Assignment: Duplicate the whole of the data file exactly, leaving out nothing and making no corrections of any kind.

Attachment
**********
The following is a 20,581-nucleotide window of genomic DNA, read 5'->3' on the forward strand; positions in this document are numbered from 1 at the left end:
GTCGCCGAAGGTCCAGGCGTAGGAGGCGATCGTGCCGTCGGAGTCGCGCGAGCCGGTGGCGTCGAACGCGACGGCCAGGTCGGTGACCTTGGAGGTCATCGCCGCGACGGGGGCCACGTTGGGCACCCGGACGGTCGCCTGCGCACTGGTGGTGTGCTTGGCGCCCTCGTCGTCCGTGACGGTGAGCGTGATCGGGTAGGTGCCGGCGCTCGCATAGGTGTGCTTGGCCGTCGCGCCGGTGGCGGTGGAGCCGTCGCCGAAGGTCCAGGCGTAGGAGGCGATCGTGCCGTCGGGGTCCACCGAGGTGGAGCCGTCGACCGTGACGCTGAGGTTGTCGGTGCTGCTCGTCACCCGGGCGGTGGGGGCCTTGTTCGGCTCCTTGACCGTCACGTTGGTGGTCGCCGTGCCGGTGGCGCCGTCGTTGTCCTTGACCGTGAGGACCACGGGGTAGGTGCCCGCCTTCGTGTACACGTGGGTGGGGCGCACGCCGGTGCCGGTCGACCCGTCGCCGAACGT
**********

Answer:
The following is a 20,581-nucleotide window of genomic DNA, read 5'->3' on the forward strand; positions in this document are numbered from 1 at the left end:
GTCGCCGAAGGTCCAGGCGTAGGAGGCGATCGTGCCGTCGGAGTCGCGCGAGCCGGTGGCGTCGAACGCGACGGCCAGGTCGGTGACCTTGGAGGTCATCGCCGCGACGGGGGCCACGTTGGGCACCCGGACGGTCGCCTGCGCACTGGTGGTGTGCTTGGCGCCCTCGTCGTCCGTGACGGTGAGCGTGATCGGGTAGGTGCCGGCGCTCGCATAGGTGTGCTTGGCCGTCGCGCCGGTGGCGGTGGAGCCGTCGCCGAAGGTCCAGGCGTAGGAGGCGATCGTGCCGTCGGGGTCCACCGAGGTGGAGCCGTCGACCGTGACGCTGAGGTTGTCGGTGCTGCTCGTCACCCGGGCGGTGGGGGCCTTGTTCGGCTCCTTGACCGTCACGTTGGTGGTCGCCGTGCCGGTGGCGCCGTCGTTGTCCTTGACCGTGAGGACCACGGGGTAGGTGCCCGCCTTCGTGTACACGTGGGTGGGGCGCACGCCGGTGCCGGTCGACCCGTCGCCGAACGT